The kitchen where the Christmas dinner was stolen by the neighbor's dogs in The Christmas Story
The kitchen where Christmas dinner was stolen by the neighbor’s dogs in “A Christmas Story.” Photo by Michael Schuman

Setting the Scene

The redecorating and opening of A Christmas Story House came from an unlikely source. San Diego Navy veteran Brian Jones began making female leg lamps, like the one Ralphie’s old man coveted, as a cottage industry.

After sales unexpectedly took off, his wife Mary read on e-Bay that the house where the A Christmas Story exteriors were filmed was for sale nearly a continent away. The starting bid was $99,000, overpriced for a neighborhood that had degenerated into the type of place Chuck Norris might fear to tread following the closing of nearby steel mills.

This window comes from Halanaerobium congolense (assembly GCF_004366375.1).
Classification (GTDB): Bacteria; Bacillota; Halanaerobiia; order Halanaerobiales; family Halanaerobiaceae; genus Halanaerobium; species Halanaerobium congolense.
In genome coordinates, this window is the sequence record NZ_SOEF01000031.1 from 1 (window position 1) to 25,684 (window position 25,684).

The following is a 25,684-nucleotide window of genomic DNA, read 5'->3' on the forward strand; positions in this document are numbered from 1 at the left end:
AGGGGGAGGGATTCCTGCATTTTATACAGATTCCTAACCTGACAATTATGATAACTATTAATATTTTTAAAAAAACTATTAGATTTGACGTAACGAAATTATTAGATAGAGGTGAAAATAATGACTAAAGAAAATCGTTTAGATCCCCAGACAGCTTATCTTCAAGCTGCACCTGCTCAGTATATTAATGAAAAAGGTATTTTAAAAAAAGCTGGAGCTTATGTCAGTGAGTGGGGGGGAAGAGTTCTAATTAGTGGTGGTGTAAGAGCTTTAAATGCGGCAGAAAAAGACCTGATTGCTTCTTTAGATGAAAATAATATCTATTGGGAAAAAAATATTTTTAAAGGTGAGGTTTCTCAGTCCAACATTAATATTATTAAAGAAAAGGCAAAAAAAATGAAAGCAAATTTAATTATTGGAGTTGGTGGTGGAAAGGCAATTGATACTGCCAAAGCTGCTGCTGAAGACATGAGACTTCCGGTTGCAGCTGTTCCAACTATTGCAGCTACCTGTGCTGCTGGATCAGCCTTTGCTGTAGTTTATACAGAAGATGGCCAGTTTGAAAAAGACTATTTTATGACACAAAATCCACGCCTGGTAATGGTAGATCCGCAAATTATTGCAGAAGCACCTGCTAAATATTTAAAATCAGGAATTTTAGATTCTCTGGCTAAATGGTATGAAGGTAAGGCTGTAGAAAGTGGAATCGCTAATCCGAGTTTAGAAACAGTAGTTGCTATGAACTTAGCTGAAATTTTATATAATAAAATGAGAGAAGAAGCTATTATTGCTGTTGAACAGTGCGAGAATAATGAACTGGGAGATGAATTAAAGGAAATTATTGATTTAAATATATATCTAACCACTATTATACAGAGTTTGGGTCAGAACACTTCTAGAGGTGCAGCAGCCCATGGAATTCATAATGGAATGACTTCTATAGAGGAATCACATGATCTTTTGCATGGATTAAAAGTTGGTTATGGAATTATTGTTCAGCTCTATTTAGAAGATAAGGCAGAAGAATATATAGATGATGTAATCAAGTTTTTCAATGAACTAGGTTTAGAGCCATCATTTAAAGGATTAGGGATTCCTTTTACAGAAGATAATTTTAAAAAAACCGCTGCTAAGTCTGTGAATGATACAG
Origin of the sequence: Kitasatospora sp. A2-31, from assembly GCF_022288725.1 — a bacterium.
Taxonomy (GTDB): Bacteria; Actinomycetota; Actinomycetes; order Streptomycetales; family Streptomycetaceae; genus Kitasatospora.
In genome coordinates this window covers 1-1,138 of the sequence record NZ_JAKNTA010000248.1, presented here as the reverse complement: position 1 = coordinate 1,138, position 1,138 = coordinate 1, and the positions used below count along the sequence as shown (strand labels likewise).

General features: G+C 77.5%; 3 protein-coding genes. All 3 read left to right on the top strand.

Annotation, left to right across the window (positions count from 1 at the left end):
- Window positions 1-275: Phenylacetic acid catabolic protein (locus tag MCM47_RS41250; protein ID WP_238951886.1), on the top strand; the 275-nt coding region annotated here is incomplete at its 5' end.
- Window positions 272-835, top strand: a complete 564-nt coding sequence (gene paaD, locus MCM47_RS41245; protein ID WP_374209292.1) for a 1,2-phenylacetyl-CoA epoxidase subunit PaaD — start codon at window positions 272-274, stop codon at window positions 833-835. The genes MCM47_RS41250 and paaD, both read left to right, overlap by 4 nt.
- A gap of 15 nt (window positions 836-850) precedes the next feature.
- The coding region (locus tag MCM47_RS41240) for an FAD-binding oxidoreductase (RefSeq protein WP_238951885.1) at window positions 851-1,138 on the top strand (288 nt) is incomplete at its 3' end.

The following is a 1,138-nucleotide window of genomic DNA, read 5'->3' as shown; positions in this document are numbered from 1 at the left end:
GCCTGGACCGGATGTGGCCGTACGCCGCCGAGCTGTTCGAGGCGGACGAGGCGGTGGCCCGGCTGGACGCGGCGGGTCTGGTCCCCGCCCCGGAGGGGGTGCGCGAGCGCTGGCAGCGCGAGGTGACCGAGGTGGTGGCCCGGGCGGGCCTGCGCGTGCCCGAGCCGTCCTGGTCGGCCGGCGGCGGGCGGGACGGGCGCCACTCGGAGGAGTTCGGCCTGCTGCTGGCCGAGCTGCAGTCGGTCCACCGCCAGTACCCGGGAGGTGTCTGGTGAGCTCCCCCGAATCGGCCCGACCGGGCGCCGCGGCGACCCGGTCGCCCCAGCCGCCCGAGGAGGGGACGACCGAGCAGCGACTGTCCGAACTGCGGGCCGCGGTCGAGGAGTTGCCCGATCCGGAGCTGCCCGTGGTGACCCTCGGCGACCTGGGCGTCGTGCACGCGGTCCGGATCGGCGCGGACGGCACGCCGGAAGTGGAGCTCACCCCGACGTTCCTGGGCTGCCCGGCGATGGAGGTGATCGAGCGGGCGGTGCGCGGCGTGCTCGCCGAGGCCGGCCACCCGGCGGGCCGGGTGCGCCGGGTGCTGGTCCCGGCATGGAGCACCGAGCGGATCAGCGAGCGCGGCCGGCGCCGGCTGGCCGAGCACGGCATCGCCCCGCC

Jones did not care. He had a dream to turn the house into a tourist attraction and he paid $150,000 for it. In time, he bought two more houses across the street. The neighborhood gradually began to gentrify.

Today, one of the buildings is a gift shop; the other a museum with four rooms filled with original props, including the toy soldiers and Raggedy Ann dolls that were in Higbee’s front window, the original Parker home Christmas tree and the family’s pajamas, with one exception — the famous bunny suit. Actor Peter Billingsley, who played Ralphie, has possession of it and has been loathing to display it publicly.

If you enter the museum at the right time, you might meet long time neighborhood resident Jim Moralevitz, who was here for the filming in 1982 and served as an extra, playing the a freight man who help deliver the leg lamp to the Parkers.

The sink where Randy hid in A Christmas Story